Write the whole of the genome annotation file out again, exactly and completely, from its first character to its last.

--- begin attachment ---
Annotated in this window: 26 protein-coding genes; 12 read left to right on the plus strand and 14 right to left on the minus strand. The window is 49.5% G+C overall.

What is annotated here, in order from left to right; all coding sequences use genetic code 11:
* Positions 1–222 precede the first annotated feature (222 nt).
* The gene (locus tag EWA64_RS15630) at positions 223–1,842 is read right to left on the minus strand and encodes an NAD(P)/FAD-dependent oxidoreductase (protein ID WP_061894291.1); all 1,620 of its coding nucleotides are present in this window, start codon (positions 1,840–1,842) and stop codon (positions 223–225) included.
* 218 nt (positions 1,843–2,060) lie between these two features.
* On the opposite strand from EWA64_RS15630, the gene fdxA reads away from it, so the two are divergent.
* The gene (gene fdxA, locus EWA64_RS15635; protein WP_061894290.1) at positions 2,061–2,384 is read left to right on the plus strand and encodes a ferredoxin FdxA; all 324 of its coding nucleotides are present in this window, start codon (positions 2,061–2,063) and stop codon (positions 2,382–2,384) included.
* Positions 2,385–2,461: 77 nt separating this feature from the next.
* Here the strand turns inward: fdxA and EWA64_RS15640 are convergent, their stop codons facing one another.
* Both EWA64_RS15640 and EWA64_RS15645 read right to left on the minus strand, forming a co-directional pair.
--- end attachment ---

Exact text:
Annotated in this window: 26 protein-coding genes; 12 read left to right on the plus strand and 14 right to left on the minus strand. The window is 49.5% G+C overall.

What is annotated here, in order from left to right; all coding sequences use genetic code 11:
* Positions 1–222 precede the first annotated feature (222 nt).
* The gene (locus tag EWA64_RS15630) at positions 223–1,842 is read right to left on the minus strand and encodes an NAD(P)/FAD-dependent oxidoreductase (protein ID WP_061894291.1); all 1,620 of its coding nucleotides are present in this window, start codon (positions 1,840–1,842) and stop codon (positions 223–225) included.
* 218 nt (positions 1,843–2,060) lie between these two features.
* On the opposite strand from EWA64_RS15630, the gene fdxA reads away from it, so the two are divergent.
* The gene (gene fdxA, locus EWA64_RS15635; protein WP_061894290.1) at positions 2,061–2,384 is read left to right on the plus strand and encodes a ferredoxin FdxA; all 324 of its coding nucleotides are present in this window, start codon (positions 2,061–2,063) and stop codon (positions 2,382–2,384) included.
* Positions 2,385–2,461: 77 nt separating this feature from the next.
* Here the strand turns inward: fdxA and EWA64_RS15640 are convergent, their stop codons facing one another.
* Both EWA64_RS15640 and EWA64_RS15645 read right to left on the minus strand, forming a co-directional pair.